Sage Gould will graduate from the University of New Hampshire in May of 2020 with a Bachelor of Fine Arts degree with University Honors, as well as Minors in both Women’s and Gender Studies and Social Justice Leadership. Her concentration within the Department of Art and Art History is painting, her focus is portraiture, and her mediums of choice are oil, watercolor and acrylic paint, as well as digital drawing. In addition to her participation in the Honors Program, Sage had the formative opportunities to be a Resident Assistant in Scott Hall, a Museum Fellow at the UNH Museum of Art, and a member of the Hamel Scholars Program. She has also enjoyed the chance to exhibit her work at 3S Artspace in Portsmouth, NH, and at the New Hampshire Art Association’s College Invitational Exhibition 2020. Sage’s involvement in student life and various academic programs at UNH has allowed her to connect with more of the diverse student body that she exists within. She considers this an important aspect of expanding her perspective in order to fully express the topics she wants to convey in her art. Her relationship with the identities she personally holds and the widely varied identities, experiences and attitudes of her generation—particularly that of young women and LGBTQ+ folks—are central to the content and concepts Sage explores in her portraits. The social and political climate of today is a point of critical examination and reflection in Sage’s studio practice, and her desire for representation motivates the imagery she creates.
Sage grew up primarily in Keene, New Hampshire with her mom, while weekends were spent in northern Vermont visiting her younger siblings and her dad’s side of the family. Sage has a love for the mountains as well as an affinity for the seacoast, so New England will always remain an anchor in her life, but she does not yet know where exactly the next few years will take her. After completing her studies at UNH, she plans to take a year off to work and possibly travel, and then apply to Master of Fine Arts programs to further her studies with the hopes of going on to have a career teaching art in higher education. Nevertheless, Sage will continue to pursue art unabashedly and without reservation because she has found that the world of art is a constant in her life that she simply will not let go.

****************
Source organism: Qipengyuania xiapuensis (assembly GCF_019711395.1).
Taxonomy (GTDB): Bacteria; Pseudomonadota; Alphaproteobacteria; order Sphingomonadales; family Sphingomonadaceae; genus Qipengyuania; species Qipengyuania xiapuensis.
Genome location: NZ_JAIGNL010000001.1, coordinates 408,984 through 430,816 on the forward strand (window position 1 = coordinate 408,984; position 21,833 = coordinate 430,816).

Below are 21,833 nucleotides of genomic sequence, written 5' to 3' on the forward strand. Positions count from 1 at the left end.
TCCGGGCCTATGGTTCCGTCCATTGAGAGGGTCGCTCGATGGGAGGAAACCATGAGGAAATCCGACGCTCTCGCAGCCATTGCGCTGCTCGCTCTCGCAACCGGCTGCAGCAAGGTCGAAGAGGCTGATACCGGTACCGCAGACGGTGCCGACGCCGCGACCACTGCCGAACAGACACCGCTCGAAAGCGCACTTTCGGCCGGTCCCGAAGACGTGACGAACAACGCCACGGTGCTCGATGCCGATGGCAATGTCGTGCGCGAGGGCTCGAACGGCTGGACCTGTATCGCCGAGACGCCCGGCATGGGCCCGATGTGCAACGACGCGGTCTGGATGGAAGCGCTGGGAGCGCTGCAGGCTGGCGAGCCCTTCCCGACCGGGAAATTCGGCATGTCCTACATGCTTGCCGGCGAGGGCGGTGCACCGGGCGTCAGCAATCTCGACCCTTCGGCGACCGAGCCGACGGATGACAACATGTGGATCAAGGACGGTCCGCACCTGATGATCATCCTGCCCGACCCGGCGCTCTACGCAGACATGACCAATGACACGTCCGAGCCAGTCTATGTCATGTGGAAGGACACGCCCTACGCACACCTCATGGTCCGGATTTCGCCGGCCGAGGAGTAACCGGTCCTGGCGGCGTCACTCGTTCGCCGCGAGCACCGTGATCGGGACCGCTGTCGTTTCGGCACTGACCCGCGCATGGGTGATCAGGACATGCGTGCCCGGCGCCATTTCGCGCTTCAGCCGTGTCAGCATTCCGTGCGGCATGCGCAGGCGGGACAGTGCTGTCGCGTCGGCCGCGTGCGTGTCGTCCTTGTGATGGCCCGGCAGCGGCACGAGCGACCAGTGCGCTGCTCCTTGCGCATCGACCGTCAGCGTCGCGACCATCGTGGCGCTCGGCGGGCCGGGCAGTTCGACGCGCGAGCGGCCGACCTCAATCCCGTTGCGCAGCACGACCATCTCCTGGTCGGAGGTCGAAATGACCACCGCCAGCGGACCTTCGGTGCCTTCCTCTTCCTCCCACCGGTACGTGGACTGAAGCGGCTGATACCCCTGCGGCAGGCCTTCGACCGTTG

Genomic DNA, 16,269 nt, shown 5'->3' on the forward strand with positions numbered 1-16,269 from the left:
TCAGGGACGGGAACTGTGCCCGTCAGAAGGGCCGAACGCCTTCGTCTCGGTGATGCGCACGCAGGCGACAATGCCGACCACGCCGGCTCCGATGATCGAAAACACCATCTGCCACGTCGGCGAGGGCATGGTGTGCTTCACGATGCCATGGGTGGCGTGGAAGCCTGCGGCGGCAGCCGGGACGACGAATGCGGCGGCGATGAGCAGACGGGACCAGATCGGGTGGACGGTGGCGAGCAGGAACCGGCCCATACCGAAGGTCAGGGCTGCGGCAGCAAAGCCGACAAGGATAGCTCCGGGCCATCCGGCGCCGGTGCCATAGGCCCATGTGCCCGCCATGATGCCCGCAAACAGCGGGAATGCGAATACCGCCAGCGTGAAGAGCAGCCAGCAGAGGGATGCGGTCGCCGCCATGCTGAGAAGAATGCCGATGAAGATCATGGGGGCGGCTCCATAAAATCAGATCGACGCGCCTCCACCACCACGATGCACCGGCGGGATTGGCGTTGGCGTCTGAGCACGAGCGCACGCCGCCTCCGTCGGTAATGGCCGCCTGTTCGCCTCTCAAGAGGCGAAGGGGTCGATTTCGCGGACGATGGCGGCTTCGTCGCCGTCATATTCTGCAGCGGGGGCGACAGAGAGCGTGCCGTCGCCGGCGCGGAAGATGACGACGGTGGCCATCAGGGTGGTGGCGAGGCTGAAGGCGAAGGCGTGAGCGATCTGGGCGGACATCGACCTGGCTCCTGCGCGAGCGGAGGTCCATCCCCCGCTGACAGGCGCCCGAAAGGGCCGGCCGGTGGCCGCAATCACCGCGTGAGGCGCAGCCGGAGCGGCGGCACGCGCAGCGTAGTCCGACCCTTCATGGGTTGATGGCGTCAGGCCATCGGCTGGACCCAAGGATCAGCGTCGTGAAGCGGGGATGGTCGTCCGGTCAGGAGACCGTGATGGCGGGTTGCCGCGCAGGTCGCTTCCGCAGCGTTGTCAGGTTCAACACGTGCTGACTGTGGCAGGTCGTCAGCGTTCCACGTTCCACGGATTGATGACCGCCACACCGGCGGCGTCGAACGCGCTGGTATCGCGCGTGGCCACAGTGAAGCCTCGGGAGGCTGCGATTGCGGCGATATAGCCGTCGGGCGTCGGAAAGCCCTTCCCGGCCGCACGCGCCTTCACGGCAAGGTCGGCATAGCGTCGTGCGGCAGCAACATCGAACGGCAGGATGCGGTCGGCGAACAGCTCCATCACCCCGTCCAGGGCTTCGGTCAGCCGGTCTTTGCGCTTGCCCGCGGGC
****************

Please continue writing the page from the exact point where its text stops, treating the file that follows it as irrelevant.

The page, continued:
I am developing an assembly of expressive portraits of young women who relate to my own identities, experiences and understanding of the complexities contained in the myriad cultures of American society around me, as well as what I witness in that of my friends and peers. Through ample experimentation with multiple painting mediums I have found that acrylic and watercolor paints work best for me to render the expressions and attitudes of my subjects, their surroundings, and the symbolism of motifs and objects in their environments. I have two groups of paintings in this body of work that address two different aspects of the same idea, in which I consider both modern women, and the histories and tales of those in our past. Stereotypes, assumptions, social constructs, and expectations for how women should act, what they should wear, where they belong, and so on, have had such a strong grip on what women are able to do and who they can be; so I want to construct my own narrative that is one of agency, autonomy, and strength.
The first part of this project is a series of acrylic portraits on canvases of varying sizes that are focused on an exploration of body language, self-expression, and a sense of power in presenting oneself to the world however one chooses. Each has a sense of regality, a weighty presence. They may be gazing afar or downwards, or directly ahead, but none are passive. The light hits them in a way as if the sun is cast toward them simply to warm their skin and make their presences known. Each portrait starts with a reference image that may be mundane and have no particular authority, but through the process of building layers of paint in vibrant contrasting colors, I imbue an otherwise ordinary scene with as much power as I can muster.
The second collection of compositions is a group of watercolors on paper that are small, intimate and referential. The portraits are consistent in size, and reference commodity through the format of social media, as well as commercial advertisements of consumption; they could be the editorial cover of a magazine, an Instagram post, or a Facebook profile photo. They also give a nod to the tradition of Renaissance iconography with symbolic elements that reference the depictions of women throughout history, as well as contemporary imagery that is relevant to experiences and cultural phenomena of young women today. These things are revealed through the posture and attitudes expressed in the portraits, as well as chosen objects and phrases within the images. The delicacy of watercolors both in process and appearance is what makes them all the more powerful. They have a transparency, but it gives each face a sense of being lit from within. Whereas the acrylics exist with light shining upon them, the watercolor women project that light outwards.
My generation of young millennial women in the United States today exist in a unique era of progressiveness, while still grappling with systemic injustice and detriments that result from the way oppression and diverse identities intersect. No matter how much progress we have made, it seems the saying still applies that with every two steps forward we also take one step back, and this work acts as a discussion of these issues. I wish to instill these women with autonomy and control over their bodies and the way they are viewed by the world.